Arnie Weissmann
Arnie Weissmann

Should companies involved in the travel-planning process be concerned about the release last week of Destinations on Google, a mobile format designed to help travelers get from the top of the funnel (when they are still deciding where to go and what to do) to the bottom (booking)?

The stitching together by Google of travel research, imagery, consumer behavior and inventory (linked to third-party and supplier-direct booking engines) has been a long time coming. Google flight- and hotel-search functions have been up and running for years. It owns Zagat Surveys for restaurant reviews. In addition, Google Earth, Google's Art Project, which displays 360-degree views of rooms in major art museums; Google Translate, the Google-owned GPS navigation app Waze; and the panoramic displays of Street View could all be seen as travel-related products.

But until Destinations, it appeared that Google's travel-related projects were being released in a linear, rather than integrated, fashion.

That has puzzled me. A few years ago, I suggested to a Google executive that his company could use Google Earth to zoom into Athens, Street View to bring the user to a hotel, Art Project to show the rooms in the hotel and then perhaps have an avatar take the booking. "Why don't you do that?" I asked.

"Why don't you?" he replied. He said Google had already developed the tools, and there was nothing preventing someone from putting together a product similar to the one I described.

(Well, nothing but technical know-how and funding.)

Google Destinations has a lot of utility, and it presents consumers with multiple options, so trips can be customized to some extent. The Google presenters at the press conference where Destinations was revealed spoke about how many windows would need to be open to keep track of similar information on a laptop. "It's really painful," he said. "We're radically simplifying how to do this."

OK, travel advisers, I can hear what you're thinking: How is this an improvement over outsourcing all this "pain" to a human travel counselor? What could be simpler than letting someone knowledgeable do all the work for you?

If there is one thing we've learned over the 20-odd years that self-booking tools have existed, it's that some people like to do things for themselves for various reasons. They may feel it saves money. That it gives them a greater sense of control. They might have had a bad experience with an agent.

Destinations on Google appears to be an improvement over doing research with multiple laptop windows open. And it might appeal to a new generation that has no experience working with a travel professional.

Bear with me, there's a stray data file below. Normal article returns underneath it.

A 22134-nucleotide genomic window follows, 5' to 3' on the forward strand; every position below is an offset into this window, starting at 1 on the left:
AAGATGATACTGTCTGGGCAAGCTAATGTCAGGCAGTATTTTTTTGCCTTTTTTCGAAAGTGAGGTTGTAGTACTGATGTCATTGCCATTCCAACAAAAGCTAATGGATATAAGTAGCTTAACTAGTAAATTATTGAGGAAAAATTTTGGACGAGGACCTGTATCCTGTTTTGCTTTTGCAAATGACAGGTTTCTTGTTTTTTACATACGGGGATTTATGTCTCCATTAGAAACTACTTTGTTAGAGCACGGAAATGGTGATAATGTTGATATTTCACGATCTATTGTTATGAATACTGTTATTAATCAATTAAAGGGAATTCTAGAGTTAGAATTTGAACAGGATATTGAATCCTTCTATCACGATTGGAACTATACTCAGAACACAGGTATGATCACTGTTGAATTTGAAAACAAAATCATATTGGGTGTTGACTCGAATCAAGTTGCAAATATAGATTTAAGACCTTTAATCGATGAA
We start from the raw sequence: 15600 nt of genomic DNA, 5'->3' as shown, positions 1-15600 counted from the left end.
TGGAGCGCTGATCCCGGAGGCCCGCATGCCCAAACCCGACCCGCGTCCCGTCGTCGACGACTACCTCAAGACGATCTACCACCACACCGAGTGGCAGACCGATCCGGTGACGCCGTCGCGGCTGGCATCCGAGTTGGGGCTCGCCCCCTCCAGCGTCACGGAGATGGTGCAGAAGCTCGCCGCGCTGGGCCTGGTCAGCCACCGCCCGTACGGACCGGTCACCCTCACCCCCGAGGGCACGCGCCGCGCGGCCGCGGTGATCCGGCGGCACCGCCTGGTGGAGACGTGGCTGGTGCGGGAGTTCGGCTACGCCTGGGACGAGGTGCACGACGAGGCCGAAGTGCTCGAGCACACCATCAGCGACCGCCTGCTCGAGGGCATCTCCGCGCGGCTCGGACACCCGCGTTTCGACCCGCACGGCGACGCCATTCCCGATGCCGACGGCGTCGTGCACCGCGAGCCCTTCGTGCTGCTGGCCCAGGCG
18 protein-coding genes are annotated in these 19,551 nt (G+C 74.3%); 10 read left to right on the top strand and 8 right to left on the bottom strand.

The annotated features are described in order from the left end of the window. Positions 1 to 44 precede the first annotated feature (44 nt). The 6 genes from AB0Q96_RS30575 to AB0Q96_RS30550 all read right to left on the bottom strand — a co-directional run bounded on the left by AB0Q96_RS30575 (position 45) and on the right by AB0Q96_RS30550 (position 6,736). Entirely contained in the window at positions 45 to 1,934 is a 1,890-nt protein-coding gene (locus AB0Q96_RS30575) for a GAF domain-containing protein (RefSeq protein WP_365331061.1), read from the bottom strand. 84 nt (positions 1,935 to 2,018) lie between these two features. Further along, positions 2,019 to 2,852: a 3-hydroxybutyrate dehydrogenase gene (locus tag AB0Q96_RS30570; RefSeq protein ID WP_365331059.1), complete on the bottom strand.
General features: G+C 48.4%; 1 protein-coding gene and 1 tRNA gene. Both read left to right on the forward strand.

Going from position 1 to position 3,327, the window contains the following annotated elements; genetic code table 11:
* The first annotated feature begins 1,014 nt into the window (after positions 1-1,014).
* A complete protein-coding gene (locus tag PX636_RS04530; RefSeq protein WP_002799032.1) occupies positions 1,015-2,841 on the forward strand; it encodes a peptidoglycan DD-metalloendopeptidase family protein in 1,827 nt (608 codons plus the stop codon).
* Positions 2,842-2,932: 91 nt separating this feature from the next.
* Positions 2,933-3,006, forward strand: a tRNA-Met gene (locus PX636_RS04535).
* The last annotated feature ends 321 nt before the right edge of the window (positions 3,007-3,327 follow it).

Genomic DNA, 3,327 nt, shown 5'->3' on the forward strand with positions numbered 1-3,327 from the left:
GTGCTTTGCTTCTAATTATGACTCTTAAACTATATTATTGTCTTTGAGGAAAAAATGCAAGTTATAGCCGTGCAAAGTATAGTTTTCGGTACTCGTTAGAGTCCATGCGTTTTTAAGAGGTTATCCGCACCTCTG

The day before the Google announcement, I had spoken with Rina Plapler, a partner at the branding consultancy MBLM.

MBLM's specialization is "brand intimacy," which it determines by measuring the intensity (broken into three stages: sharing, bonding and fusing) and prevalence of strong consumer relationships. According to its most recent report, travel-related companies have the least intimate relationships of any of the eight consumer sectors it surveyed.

Less than telecommunications. Less than clothing. Less than (God help us) financial services.

It should be noted that only airlines and hotel companies were measured in the category "travel and leisure." Disney, which did quite well (sixth overall), was classified "Entertainment" (where it was No. 1) and American Express fell under "Financial Services" (where it ranked ninth).

The most intimate travel company, British Airways, ranked 70th out of 200 listed brands.

The authors of the study link intimacy with profitability. The more intimate consumers are with brands, the more they are willing to spend on its services and products.

Both travel advisers and OTAs are given partial credit (or blame) for travel's underperformance. The study's authors conclude that as intermediaries, they stand in the way of direct relationships that foster intimacy.

Neither OTAs nor offline agency brands were included in the survey, but the implication is that consumer relationships with travel advisers and OTAs might gain intimacy at the expense of hotel and airline brands.

And Google? Google does pretty well in the "technology and telecommunications" category. It ranks third (behind Apple and Samsung), fifth in all categories among consumers earning $75,000 to $100,000 (the top demographic measured), second among those aged 45 to 54 and first among males aged 35 to 44.

Google has had a mixed record when it goes beyond its search-related functions and attempts to create products. As a Google Glass guinea pig, I can testify.

But Destinations pulls in its recommendations from its search capabilities, Google's core competency. It hands off actual booking transactions to partners rather than competing with those advertisers.

I think the fact that travel ranks ninth of nine industries in intimacy has little to do with travel experiences, which can be extraordinarily intimate, and perhaps everything to do, as MBLM suggests, with the fragmented nature of travel purchases. Google's amplified presence in the process can add yet another layer of diffusion, e.g., consumer to Google to OTA to supplier.

Suppliers, and marriage counselors, understand that a lack of intimacy is a major threat to relationships. It's why travel brands are working so hard to build direct sales. But if a less-intimate relationship brings consumers literally into their beds (and seats), hotels and airlines will continue to trade intimacy for the less satisfying, codependent distribution relationships they've lived in for decades.


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